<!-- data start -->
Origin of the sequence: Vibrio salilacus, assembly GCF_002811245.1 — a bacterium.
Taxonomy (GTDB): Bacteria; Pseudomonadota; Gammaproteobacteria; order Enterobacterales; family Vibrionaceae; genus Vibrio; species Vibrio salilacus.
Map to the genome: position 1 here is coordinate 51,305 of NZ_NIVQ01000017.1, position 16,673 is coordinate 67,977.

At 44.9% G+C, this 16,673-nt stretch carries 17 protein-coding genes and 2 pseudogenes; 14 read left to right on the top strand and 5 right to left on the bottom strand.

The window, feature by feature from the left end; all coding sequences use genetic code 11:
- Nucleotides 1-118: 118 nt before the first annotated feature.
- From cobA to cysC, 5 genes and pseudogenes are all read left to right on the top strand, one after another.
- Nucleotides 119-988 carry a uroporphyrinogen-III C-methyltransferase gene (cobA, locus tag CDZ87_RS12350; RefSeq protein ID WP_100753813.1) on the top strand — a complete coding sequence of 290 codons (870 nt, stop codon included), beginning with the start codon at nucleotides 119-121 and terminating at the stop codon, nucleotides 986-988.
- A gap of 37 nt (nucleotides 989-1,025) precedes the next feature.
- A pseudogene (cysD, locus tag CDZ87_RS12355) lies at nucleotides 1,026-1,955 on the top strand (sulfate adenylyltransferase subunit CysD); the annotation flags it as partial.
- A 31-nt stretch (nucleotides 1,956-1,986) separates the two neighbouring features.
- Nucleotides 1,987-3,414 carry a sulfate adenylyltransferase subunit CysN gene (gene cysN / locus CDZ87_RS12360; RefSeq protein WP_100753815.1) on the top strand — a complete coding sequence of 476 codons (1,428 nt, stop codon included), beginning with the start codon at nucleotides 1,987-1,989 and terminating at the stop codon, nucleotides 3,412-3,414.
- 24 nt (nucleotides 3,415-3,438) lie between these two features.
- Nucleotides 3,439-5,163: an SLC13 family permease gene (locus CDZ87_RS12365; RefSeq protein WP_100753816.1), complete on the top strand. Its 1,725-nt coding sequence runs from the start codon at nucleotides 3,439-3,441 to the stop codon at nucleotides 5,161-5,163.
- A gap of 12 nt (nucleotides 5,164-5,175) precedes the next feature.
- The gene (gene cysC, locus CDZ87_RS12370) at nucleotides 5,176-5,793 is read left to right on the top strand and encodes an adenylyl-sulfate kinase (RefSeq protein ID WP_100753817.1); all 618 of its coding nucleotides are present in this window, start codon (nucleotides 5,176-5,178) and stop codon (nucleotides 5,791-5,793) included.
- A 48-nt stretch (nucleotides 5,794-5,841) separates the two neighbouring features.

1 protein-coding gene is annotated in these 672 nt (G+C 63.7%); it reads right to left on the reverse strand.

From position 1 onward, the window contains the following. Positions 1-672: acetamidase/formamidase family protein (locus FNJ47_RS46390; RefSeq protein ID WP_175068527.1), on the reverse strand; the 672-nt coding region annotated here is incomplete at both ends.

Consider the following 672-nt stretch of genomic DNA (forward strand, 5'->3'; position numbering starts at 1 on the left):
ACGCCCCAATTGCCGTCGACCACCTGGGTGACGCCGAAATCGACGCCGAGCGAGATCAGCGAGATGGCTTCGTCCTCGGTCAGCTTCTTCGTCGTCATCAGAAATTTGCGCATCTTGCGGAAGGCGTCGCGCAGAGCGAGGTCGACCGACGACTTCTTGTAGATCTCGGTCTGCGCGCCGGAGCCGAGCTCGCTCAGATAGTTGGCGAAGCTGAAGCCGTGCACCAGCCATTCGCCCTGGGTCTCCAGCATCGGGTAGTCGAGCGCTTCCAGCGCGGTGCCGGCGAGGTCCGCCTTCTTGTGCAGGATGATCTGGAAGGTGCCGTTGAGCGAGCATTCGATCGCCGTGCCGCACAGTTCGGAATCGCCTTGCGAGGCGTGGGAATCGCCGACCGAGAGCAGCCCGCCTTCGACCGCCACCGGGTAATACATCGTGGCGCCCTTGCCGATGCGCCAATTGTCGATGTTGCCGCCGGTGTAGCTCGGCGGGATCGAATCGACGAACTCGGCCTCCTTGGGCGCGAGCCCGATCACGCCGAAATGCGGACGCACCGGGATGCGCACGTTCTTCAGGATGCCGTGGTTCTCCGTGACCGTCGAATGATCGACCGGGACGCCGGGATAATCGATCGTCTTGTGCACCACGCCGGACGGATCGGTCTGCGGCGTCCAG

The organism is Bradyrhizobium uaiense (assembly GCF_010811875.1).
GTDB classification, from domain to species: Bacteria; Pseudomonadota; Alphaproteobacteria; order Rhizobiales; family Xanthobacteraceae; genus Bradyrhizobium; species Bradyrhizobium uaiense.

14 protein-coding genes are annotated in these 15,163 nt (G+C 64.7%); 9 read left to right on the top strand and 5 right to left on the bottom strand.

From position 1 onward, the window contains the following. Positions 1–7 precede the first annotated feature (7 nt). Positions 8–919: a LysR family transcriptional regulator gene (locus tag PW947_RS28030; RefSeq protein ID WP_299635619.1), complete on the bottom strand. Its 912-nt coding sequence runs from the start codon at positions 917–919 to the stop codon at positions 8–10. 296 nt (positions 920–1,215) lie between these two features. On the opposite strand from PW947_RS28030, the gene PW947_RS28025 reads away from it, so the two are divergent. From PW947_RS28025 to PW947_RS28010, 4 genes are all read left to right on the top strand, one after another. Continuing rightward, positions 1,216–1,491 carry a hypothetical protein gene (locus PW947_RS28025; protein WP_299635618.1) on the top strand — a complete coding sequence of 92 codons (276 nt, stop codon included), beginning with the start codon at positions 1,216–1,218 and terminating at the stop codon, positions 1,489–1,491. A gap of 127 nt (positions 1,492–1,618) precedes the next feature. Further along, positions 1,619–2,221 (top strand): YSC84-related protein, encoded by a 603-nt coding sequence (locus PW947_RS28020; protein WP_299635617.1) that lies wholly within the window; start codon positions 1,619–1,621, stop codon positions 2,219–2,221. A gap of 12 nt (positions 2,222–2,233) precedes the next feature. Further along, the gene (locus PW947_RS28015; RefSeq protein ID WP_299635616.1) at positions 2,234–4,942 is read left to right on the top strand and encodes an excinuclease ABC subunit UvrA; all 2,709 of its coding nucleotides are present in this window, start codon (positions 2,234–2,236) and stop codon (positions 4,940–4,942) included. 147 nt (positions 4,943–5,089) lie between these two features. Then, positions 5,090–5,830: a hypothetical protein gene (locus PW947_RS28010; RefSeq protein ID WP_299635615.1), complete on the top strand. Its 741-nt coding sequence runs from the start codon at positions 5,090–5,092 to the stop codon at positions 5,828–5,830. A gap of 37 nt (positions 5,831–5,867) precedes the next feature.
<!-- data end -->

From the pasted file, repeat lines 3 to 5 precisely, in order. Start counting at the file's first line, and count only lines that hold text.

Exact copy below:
Map to the genome: position 1 here is coordinate 51,305 of NZ_NIVQ01000017.1, position 16,673 is coordinate 67,977.

At 44.9% G+C, this 16,673-nt stretch carries 17 protein-coding genes and 2 pseudogenes; 14 read left to right on the top strand and 5 right to left on the bottom strand.

The window, feature by feature from the left end; all coding sequences use genetic code 11: